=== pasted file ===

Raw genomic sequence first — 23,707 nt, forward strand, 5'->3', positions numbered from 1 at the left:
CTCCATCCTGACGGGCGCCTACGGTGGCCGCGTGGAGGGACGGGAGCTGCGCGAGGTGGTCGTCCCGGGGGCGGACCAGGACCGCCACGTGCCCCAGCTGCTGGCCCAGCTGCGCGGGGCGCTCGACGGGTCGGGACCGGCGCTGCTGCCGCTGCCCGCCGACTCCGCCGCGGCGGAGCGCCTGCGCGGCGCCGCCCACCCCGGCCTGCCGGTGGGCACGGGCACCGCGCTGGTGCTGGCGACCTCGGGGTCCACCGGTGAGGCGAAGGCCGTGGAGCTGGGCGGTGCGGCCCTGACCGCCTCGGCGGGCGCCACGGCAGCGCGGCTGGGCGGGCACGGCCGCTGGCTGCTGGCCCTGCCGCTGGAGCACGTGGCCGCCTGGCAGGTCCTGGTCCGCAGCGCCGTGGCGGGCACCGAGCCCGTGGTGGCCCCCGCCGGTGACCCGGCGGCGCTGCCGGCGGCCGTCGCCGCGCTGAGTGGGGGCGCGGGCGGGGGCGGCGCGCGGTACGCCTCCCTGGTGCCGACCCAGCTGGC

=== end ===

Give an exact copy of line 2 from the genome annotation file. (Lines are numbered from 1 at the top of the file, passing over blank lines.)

CTCCATCCTGACGGGCGCCTACGGTGGCCGCGTGGAGGGACGGGAGCTGCGCGAGGTGGTCGTCCCGGGGGCGGACCAGGACCGCCACGTGCCCCAGCTGCTGGCCCAGCTGCGCGGGGCGCTCGACGGGTCGGGACCGGCGCTGCTGCCGCTGCCCGCCGACTCCGCCGCGGCGGAGCGCCTGCGCGGCGCCGCCCACCCCGGCCTGCCGGTGGGCACGGGCACCGCGCTGGTGCTGGCGACCTCGGGGTCCACCGGTGAGGCGAAGGCCGTGGAGCTGGGCGGTGCGGCCCTGACCGCCTCGGCGGGCGCCACGGCAGCGCGGCTGGGCGGGCACGGCCGCTGGCTGCTGGCCCTGCCGCTGGAGCACGTGGCCGCCTGGCAGGTCCTGGTCCGCAGCGCCGTGGCGGGCACCGAGCCCGTGGTGGCCCCCGCCGGTGACCCGGCGGCGCTGCCGGCGGCCGTCGCCGCGCTGAGTGGGGGCGCGGGCGGGGGCGGCGCGCGGTACGCCTCCCTGGTGCCGACCCAGCTGGC